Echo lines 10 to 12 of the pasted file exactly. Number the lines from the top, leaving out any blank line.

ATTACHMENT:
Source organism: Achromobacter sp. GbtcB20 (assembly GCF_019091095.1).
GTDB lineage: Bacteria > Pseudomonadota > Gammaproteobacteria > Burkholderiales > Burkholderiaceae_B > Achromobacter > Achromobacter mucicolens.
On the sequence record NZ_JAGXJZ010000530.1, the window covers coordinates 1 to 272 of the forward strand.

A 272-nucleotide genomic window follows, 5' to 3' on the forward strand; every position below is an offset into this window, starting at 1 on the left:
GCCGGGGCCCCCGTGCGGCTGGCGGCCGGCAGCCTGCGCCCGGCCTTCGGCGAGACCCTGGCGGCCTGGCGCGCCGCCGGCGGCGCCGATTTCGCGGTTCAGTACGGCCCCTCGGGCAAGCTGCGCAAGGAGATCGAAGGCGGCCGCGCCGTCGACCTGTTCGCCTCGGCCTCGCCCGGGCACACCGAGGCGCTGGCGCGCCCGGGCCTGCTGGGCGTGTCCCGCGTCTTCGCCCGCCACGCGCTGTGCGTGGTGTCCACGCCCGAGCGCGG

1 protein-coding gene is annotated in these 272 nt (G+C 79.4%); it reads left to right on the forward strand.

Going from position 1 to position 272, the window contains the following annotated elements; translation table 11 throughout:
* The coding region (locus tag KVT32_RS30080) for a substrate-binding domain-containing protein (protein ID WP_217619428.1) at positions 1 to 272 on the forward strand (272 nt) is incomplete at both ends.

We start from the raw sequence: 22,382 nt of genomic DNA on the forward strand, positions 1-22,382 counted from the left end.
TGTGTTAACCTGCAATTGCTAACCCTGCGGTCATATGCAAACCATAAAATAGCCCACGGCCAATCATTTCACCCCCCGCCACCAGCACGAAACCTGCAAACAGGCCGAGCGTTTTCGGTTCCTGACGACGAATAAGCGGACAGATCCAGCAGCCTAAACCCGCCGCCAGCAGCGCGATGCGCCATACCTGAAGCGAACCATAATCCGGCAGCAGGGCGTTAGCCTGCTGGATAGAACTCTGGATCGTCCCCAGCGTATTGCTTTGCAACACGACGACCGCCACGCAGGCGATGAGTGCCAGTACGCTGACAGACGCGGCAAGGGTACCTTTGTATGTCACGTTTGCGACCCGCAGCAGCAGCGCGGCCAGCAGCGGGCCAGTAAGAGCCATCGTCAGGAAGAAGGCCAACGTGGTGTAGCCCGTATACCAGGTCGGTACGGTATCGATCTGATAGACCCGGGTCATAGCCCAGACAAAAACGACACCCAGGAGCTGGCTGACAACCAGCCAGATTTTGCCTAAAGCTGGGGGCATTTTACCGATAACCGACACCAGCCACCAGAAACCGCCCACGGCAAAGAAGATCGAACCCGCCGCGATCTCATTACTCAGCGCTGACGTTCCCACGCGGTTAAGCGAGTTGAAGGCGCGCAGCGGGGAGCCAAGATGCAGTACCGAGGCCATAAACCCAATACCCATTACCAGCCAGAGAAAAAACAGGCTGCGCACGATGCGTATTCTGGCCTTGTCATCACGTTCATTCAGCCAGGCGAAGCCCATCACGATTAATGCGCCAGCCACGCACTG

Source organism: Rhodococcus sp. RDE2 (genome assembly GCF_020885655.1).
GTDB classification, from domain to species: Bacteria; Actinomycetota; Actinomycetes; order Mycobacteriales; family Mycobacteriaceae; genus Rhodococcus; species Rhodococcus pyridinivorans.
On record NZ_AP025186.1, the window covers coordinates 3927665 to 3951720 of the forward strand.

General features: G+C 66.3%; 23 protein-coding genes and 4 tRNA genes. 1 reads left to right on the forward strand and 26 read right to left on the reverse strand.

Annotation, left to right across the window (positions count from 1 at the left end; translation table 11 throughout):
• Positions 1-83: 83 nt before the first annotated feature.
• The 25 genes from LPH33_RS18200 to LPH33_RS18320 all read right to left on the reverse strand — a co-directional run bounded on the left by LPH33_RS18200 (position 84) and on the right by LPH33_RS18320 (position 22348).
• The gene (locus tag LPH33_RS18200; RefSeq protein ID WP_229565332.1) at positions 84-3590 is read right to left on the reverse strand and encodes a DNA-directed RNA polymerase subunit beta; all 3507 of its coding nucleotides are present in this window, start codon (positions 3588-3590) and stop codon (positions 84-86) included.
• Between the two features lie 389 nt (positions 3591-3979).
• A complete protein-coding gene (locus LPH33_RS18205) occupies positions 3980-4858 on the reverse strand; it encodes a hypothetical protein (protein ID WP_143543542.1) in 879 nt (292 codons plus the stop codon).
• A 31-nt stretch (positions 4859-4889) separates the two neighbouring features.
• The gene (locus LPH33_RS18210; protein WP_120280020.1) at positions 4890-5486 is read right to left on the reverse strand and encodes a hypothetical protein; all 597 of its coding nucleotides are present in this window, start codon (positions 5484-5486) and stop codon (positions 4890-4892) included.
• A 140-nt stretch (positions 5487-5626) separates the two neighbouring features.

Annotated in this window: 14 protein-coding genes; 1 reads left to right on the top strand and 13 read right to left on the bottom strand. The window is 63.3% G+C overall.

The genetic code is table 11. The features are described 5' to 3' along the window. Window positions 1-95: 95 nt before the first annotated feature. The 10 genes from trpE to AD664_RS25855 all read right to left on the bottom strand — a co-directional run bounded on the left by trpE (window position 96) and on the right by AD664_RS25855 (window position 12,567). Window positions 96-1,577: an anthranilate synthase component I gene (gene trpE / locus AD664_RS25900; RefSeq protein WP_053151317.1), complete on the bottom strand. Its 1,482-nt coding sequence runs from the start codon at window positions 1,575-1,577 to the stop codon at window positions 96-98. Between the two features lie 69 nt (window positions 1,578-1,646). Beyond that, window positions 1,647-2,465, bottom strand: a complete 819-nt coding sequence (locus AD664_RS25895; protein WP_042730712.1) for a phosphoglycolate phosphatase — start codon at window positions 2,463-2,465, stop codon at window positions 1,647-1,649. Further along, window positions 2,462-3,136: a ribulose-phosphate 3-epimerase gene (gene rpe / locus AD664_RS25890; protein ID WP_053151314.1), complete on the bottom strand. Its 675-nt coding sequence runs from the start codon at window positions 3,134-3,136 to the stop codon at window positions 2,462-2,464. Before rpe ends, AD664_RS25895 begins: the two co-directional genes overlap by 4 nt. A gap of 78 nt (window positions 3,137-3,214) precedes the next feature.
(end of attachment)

TGTGTTAACCTGCAATTGCTAACCCTGCGGTCATATGCAAACCATAAAATAGCCCACGGCCAATCATTTCACCCCCCGCCACCAGCACGAAACCTGCAAACAGGCCGAGCGTTTTCGGTTCCTGACGACGAATAAGCGGACAGATCCAGCAGCCTAAACCCGCCGCCAGCAGCGCGATGCGCCATACCTGAAGCGAACCATAATCCGGCAGCAGGGCGTTAGCCTGCTGGATAGAACTCTGGATCGTCCCCAGCGTATTGCTTTGCAACACGACGACCGCCACGCAGGCGATGAGTGCCAGTACGCTGACAGACGCGGCAAGGGTACCTTTGTATGTCACGTTTGCGACCCGCAGCAGCAGCGCGGCCAGCAGCGGGCCAGTAAGAGCCATCGTCAGGAAGAAGGCCAACGTGGTGTAGCCCGTATACCAGGTCGGTACGGTATCGATCTGATAGACCCGGGTCATAGCCCAGACAAAAACGACACCCAGGAGCTGGCTGACAACCAGCCAGATTTTGCCTAAAGCTGGGGGCATTTTACCGATAACCGACACCAGCCACCAGAAACCGCCCACGGCAAAGAAGATCGAACCCGCCGCGATCTCATTACTCAGCGCTGACGTTCCCACGCGGTTAAGCGAGTTGAAGGCGCGCAGCGGGGAGCCAAGATGCAGTACCGAGGCCATAAACCCAATACCCATTACCAGCCAGAGAAAAAACAGGCTGCGCACGATGCGTATTCTGGCCTTGTCATCACGTTCATTCAGCCAGGCGAAGCCCATCACGATTAATGCGCCAGCCACGCACTG

Source organism: Rhodococcus sp. RDE2 (genome assembly GCF_020885655.1).
GTDB classification, from domain to species: Bacteria; Actinomycetota; Actinomycetes; order Mycobacteriales; family Mycobacteriaceae; genus Rhodococcus; species Rhodococcus pyridinivorans.